Oftentimes, as Christians, we take for granted that we know right out what it means to be “saved”. Since we know without a doubt what it means, we never question the genesis of that phrase. We assert that all people need saving and that Jesus is our savior, but where did this idea come from? The word for “savior” in Greek is soter. It was a name used of
the Caesar. Rome believed they had the divine right to rule the whole world. Allegedly mandated by the gods, Rome spread their military might and imperial ideology throughout the Mediterranean. As they did this, they enslaved the indigenous peoples, many of whom were already enslaved by the decaying Greek empire. Underlying this imperial expansion was the idea that the whole world was being “saved” by Rome and its savior, the Caesar. Romans believed gods saved people from diseases and other issues, and the Caesar represented Zeus, the savior-god, on earth. Naturally, by divine extension, the Caesar operated to “save” people. He frequently was known as the “lord (kyrios) and savior”. According to Rome the rest of the world suffered from a lack of “peace”, “security”, and “justice”. Rome promised to bring these things. This was the Roman salvation of the nations.
What actually happened looked significantly different than peace, security, or justice. Instead, Rome utilized there imperial holdings to gain slave labor and cheap goods. It made the Roman citizens wonderfully wealthy. Furthermore, despite all the peace they proclaimed, Rome constantly fought foreign wars. They spent vast amounts of resources on conquering Spain, France, North Africa, and even Britain which is a hefty distance from Italy. They stationed armies all across their empire to keep the peace and put down any resistance. The peace of Rome seemed more like constant war with soldiers breathing down your neck. While the Romans certainly asserted themselves as “lords”, they seemed to do very little saving and a lot of enslaving.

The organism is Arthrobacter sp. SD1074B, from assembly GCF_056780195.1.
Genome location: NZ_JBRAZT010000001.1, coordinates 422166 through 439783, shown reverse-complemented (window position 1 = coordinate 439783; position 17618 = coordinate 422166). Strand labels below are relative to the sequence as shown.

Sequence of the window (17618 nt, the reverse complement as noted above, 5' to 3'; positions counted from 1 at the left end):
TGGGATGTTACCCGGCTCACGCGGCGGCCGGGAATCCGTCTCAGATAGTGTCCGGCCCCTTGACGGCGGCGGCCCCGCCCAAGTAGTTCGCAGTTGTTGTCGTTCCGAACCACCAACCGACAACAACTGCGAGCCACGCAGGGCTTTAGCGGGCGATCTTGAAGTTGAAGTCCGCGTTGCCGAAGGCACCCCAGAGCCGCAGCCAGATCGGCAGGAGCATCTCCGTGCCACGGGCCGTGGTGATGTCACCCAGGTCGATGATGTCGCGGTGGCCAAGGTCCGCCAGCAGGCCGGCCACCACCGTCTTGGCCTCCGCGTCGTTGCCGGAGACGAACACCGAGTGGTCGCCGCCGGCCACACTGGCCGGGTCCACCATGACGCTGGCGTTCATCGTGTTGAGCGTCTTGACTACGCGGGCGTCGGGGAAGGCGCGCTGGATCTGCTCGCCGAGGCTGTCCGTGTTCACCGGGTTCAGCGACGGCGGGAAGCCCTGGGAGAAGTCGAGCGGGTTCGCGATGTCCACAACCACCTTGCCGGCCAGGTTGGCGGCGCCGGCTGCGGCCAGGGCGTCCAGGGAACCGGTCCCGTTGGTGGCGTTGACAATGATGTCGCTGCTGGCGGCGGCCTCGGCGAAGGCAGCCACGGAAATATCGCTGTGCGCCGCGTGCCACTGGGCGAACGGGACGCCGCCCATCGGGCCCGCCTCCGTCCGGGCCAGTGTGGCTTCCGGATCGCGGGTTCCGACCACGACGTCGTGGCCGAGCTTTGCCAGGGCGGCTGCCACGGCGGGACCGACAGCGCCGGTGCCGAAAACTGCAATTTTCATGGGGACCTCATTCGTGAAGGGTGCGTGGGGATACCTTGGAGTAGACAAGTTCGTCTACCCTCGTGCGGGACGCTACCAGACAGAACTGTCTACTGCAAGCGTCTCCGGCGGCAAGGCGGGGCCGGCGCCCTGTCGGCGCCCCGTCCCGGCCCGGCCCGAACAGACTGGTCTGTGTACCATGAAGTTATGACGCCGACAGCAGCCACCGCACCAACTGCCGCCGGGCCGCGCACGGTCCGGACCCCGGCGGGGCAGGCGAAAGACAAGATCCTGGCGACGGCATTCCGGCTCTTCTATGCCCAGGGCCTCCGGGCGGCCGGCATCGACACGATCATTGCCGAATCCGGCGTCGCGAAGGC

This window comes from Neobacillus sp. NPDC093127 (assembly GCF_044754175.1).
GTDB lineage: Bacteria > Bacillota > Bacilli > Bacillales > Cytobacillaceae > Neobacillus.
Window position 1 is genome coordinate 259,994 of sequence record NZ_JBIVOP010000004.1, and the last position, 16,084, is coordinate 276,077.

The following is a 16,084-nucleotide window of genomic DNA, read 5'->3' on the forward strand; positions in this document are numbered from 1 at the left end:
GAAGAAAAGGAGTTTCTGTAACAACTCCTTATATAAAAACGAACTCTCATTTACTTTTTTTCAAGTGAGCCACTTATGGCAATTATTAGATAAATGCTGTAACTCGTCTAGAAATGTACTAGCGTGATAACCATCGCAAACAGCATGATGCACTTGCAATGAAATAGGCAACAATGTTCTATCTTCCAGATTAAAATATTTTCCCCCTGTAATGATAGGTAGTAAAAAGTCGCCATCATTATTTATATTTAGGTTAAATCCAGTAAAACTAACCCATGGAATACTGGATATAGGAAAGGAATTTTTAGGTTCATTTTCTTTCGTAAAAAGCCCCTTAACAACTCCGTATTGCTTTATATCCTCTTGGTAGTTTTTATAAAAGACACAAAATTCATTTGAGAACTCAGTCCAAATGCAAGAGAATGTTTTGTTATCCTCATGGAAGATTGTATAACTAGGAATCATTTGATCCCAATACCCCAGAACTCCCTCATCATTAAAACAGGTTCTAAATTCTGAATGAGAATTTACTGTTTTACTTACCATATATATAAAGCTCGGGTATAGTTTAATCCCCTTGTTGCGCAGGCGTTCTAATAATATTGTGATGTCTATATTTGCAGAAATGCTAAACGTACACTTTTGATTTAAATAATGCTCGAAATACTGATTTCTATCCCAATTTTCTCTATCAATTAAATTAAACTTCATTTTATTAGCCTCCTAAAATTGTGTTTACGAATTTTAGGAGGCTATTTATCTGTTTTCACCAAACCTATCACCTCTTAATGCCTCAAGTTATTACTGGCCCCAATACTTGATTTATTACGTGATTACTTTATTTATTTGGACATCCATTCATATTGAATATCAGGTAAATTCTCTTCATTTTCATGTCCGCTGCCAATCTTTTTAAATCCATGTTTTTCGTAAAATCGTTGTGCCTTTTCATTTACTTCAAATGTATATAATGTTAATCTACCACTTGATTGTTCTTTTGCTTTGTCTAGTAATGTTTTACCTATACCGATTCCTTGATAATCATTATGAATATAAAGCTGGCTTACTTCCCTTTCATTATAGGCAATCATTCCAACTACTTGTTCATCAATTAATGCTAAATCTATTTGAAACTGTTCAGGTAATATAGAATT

They used visual forms of communication to reinforce the belief that they, the Romans, were in charge. Without TV, internet, or radio, the Romans created statues all around the empire portraying Roman leaders as powerful, impenetrable, masculine, and not-to-be-messed-with. The them of these statues included the helplessness of the conquered peoples beneath the authority of Rome. On their coins the same stories were minted. Narratives of great battles won by the Romans reminded all people not to rebel against their “saviors”.
Ironically, much of the imperial propaganda was farcical. Many times, Rome purported to win a battle, when they in fact came to a diplomatic agreement. Despite all the hoopla surrounding great military victories, most people were no less secure or at peace. Romans dealt unjustly with everyone. They crucified people who stood against them, and they celebrated the demise of their enemies. Even the slaves and resources devoted to their imperial project could not sustain their military endeavors. While a few lived in lavish luxury, many starved in destitution. Everyone fell subject to Roman law; ethnic autonomy became the puppet strings of an authoritative regime. In a sense, Rome saved no one.
I say this because, when the early apostles claimed that if you followed Jesus as “lord” (kyrios) you would be “saved” (soteria), what most people needed saving from was the alleged “saviors”, the Romans. By proclaiming Jesus as “lord” who “saves”, the earliest followers of Jesus set him up directly against Caesar. They exposed Rome’s true nature: that of killing, raping, and destroying peoples, not saving.